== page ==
- Docking Station Capability — With laptops, you have the option to connect it to monitors, keyboards, mouses, and other devices that make it feel more like you’re using a traditional desktop. This has a lot to do with whether or not your device has enough ports to support a smooth experience with this, though you can usually find a way to make it work with external ports and adaptors.
- Larger Screen Size — It comes as no surprise that most laptops have larger screens than tablets. This especially makes a difference when you have to navigate huge spreadsheets or even when you’re trying to see all the thumbnails participants during a video call.
- Touchscreen Capabilities — Depending on which device you get, your laptop could come with touchscreen capabilities just like a tablet. Microsoft’s Surface Book Series is one such device with this capability.
- Broader Application Access — If you opt for laptops, especially ones that use Windows, you and your workforce will have access to a broad selection of apps that simply aren’t available for tablets.
- Heavier/Less Portable — While laptops are certainly more portable than desktops, which are stuck at your workstation, laptops are still comparatively heavier than tablets. The bulk of laptops weigh in at around 3-pounds.
- Greater Security Needs — Most malware is designed specifically for laptop devices, especially PCs, so you’ll need to invest in business-level cybersecurity if you want to keep your proprietary information out of the wrong hands.
- Less Targeted by Malware — Mobile devices aren’t susceptible to most viruses because they run on a different operating system than laptops, so you can worry less about getting viruses on your tablet. It is still possible to catch a virus, of course, and there are other security concerns that warrant the consideration of mobile device security.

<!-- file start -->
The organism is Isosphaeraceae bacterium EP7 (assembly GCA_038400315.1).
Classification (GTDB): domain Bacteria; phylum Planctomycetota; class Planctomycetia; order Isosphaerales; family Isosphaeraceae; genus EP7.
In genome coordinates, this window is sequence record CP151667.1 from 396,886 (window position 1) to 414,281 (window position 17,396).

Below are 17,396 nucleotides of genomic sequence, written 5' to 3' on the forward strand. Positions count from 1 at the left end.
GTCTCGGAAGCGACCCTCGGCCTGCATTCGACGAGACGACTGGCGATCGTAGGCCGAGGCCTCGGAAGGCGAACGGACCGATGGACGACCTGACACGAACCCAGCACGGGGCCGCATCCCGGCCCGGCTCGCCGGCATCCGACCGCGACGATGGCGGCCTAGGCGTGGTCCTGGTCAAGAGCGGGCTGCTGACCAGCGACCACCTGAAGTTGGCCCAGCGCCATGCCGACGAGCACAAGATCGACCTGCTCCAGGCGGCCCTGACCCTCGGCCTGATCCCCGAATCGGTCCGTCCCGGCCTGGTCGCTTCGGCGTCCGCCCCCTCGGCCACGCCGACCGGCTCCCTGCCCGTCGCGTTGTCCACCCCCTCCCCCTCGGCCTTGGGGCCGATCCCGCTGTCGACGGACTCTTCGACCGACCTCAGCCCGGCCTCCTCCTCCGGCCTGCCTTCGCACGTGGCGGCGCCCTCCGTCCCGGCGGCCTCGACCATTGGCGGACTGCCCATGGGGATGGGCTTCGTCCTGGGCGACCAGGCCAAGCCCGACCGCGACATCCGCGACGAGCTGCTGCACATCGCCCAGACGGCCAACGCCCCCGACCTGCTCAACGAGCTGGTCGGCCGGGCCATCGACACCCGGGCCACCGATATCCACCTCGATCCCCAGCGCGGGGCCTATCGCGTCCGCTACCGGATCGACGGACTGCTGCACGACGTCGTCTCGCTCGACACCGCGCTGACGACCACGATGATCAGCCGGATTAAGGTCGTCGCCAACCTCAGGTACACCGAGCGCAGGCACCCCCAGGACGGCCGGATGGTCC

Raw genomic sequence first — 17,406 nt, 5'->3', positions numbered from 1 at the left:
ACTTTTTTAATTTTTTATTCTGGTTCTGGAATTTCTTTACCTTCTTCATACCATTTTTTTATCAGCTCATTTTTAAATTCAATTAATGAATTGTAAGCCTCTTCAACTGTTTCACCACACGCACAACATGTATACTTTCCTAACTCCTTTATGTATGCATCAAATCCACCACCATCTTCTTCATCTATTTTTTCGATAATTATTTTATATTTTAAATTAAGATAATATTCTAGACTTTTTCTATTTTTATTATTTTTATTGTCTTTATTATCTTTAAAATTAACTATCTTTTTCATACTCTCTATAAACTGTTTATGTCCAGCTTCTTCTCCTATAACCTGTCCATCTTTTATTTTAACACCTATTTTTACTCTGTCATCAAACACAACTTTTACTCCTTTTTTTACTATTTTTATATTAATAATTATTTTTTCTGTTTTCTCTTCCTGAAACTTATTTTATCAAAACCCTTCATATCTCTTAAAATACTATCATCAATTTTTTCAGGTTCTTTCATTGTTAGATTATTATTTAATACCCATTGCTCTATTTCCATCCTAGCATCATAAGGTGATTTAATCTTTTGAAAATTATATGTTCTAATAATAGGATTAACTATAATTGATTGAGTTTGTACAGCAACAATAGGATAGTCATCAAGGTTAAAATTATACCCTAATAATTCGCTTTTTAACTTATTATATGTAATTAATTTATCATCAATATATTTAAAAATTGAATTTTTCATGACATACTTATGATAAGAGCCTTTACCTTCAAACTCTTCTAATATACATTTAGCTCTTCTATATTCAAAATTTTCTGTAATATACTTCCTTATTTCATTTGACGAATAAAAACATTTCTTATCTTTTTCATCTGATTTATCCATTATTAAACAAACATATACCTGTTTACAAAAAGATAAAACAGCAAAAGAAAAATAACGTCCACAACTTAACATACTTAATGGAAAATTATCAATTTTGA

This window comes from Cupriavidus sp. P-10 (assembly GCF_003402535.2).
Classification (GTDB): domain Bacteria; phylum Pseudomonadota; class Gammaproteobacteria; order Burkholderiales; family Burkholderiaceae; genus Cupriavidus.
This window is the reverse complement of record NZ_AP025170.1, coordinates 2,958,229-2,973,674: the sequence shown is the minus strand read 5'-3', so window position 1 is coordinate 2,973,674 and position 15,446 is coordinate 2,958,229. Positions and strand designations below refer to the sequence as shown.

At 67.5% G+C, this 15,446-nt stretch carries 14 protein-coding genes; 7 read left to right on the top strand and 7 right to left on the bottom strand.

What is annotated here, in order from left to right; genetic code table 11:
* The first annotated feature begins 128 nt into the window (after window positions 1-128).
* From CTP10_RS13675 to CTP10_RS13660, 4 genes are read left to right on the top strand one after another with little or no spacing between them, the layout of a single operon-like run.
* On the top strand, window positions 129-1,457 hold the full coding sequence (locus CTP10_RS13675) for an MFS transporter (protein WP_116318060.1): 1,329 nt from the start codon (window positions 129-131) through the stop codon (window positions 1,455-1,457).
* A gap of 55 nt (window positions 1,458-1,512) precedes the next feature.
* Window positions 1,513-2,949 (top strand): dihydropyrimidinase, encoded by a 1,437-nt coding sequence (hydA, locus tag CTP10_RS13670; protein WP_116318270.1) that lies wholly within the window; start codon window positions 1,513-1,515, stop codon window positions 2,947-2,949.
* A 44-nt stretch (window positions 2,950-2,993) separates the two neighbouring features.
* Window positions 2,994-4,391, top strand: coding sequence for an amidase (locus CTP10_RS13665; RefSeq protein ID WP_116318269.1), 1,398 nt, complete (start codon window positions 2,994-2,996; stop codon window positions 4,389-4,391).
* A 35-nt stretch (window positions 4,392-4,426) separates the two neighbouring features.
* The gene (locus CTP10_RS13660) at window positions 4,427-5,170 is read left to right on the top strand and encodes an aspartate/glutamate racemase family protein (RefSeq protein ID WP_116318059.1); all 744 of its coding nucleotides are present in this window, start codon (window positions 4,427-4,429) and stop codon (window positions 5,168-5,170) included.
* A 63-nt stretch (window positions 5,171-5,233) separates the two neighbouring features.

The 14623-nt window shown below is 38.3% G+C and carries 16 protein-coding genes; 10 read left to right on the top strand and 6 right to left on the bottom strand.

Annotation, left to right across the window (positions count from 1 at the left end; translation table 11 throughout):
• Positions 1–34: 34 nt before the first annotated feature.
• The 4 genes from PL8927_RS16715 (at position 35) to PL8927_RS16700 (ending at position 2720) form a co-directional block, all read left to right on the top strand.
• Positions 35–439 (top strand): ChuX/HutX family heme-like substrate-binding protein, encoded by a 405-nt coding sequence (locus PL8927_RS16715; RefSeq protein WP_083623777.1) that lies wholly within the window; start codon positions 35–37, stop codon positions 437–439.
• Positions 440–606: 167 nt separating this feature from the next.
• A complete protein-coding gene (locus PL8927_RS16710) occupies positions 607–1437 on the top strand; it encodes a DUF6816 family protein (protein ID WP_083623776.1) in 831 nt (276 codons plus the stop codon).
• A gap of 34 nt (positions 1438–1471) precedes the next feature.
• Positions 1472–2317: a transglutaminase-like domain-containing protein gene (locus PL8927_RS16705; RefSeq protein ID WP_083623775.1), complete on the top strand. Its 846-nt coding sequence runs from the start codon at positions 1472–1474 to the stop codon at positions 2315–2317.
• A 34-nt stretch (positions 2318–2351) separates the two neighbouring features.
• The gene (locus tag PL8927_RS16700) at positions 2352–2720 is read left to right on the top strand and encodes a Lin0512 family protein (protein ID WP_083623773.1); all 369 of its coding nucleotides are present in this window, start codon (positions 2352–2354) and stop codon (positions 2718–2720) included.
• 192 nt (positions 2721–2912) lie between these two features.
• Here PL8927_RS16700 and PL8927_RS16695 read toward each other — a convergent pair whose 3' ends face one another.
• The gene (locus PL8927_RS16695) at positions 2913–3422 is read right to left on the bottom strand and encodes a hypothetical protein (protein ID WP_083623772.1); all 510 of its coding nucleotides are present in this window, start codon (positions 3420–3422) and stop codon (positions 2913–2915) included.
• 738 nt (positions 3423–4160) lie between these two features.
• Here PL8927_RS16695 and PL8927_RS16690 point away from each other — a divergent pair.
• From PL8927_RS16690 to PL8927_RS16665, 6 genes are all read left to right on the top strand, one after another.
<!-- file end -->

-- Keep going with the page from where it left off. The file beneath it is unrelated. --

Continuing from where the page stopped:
- Cloud Can Expand Storage — Mobile devices like tablets come with less storage built into the device, but that can be supplemented by a business cloud system/infrastructure like Amazon Web Services or Microsoft Azure.
- Lighter and More portable — Most tablets come in at around .5 to 2 pounds, which makes them easier to lug around while catching a flight. Their compact size also makes them easier to store and handle, which is ideal when doing on-site work or having a conference call while out of the office.
- Built-in Touch Screen — While only some computers come with a touchscreen, all tablets have it built-in. And if you get a good stylus to go with it, you’ll be able to do a lot more with your device.
- Less ergonomic — Most tablets don’t come with a dedicated keyboard, and those that do can’t be expected to perform as well as a laptop keyboard for long-term use. You can get accessories that enhance the device’s ergonomics, but at that point, you may as well go with a laptop.
- Fewer Ports — Most tablets simply have less space for ports, which means you won’t be able to connect to several monitors and other peripheral add-ons that could enhance your work experience.